Don’t tell my family, but I’ve fallen in love with a camera : Canon EOS 1D Mark III.
Have you ever tried to explain why you loved someone? Was it his sense of humor? , Her crooked smile? The way she sipped her drink?
Describing love using words is like painting the Mona Lisa with eye shadow – you’re bound to fall short.
In the following paragraphs, I’m going to try and tell you what I most appreciate about this camera. But I know I’ll disappoint. So, I start this review with a disclaimer:
I don’t have the words to express just how fantastically responsive, immediately intuitive or powerfully built this powerhouse of a camera is. Nor have I the technical expertise to say why it’s pictures come out so rich and three-dimensional. All I can say is this camera feels more “right” in my hands than any other camera I’ve ever used, and that the pictures it takes are phenomenal.
With that out of the way, here of some of the things that have made me fall so hard. You can read them after the break.
Autofocus as it’s meant to be:
I’ve shot over 1,000 images with the Mark III in the past two weeks, and I don’t think a single one was out of focus for any reason other than user error.
Canon boasts that the Mark III has an “all new high-precision AF system with 19 user-selectable AF points and 26 additional ‘assist points’; superior low-light performance and faster operation.” Well, I don’t know what they’re comparing the Mark III to, but it certainly focuses faster – and more accurately – than any camera I’ve ever used.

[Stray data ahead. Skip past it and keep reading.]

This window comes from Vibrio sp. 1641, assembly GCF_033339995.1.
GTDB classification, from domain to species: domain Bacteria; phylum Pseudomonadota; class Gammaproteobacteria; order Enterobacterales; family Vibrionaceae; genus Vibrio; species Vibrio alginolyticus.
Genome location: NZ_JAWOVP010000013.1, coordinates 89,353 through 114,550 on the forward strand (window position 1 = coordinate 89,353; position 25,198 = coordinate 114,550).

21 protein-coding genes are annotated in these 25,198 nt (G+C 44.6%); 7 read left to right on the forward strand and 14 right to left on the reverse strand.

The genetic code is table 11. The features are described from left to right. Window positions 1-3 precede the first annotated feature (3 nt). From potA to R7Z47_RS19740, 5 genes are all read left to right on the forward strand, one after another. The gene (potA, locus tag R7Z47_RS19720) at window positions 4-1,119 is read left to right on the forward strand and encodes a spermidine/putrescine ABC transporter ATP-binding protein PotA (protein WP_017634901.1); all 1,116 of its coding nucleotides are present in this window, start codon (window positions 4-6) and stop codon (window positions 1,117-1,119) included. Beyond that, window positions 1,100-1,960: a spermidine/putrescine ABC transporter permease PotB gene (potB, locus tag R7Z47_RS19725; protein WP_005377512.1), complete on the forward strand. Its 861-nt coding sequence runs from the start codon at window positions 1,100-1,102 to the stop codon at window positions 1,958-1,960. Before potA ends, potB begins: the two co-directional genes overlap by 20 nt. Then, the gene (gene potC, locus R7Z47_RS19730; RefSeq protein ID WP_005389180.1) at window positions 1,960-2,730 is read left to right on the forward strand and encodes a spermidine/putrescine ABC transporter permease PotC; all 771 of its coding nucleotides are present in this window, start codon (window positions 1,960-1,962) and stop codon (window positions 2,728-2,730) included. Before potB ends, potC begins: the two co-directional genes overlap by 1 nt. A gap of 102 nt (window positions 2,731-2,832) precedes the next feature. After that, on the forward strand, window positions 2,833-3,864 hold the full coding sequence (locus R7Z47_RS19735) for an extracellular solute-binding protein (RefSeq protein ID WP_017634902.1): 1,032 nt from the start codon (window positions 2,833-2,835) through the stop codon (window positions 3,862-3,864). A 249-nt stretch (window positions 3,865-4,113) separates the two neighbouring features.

The effect of the Mark III's focusing prowess goes beyond the mere assurance that more of my shots will be keepers. The Mark III’s super-accurate focusing has made me feel like a better photographer. It has increased my shooting confidence greatly. It’s made the difference between hoping I got the shot and knowing I got the shot.
Much has been said about some problems with Marky’s autofocus in continuous mode. Whatever problems the Mark III may have – and they have documented extensively by Rob Galbraith – have not been evident in the one I’ve been using. Galbraith says the problems are most evident when shooting in warm or hot conditions, but I had no problem capturing my insanely fast three-year-old on an eighty degree day in Florida. Granted, it’s not like I’m shooting an Olympic sprint, but that’s not that kind of photography I do.
I should say that Canon has acknowledged that the Mark III did have some focusing issues. The camera I am using incorporates the latest version of their firmware and a hardware fix which the company claims has led to a camera that “performed better in our tests than all previous EOS camera models.”
However, Canon also says that “we are aware that some customers have raised questions about the performance of the EOS-1D Mark III AF system under certain conditions. We will continue to investigate, and look for opportunities to improve, the performance of the AF system to ensure the satisfaction of all of our customers.”
I’m pretty confident that means that Canon is still working to make sure that every Mark III owner winds up 100% satisfied with their camera’s performance. I know I am.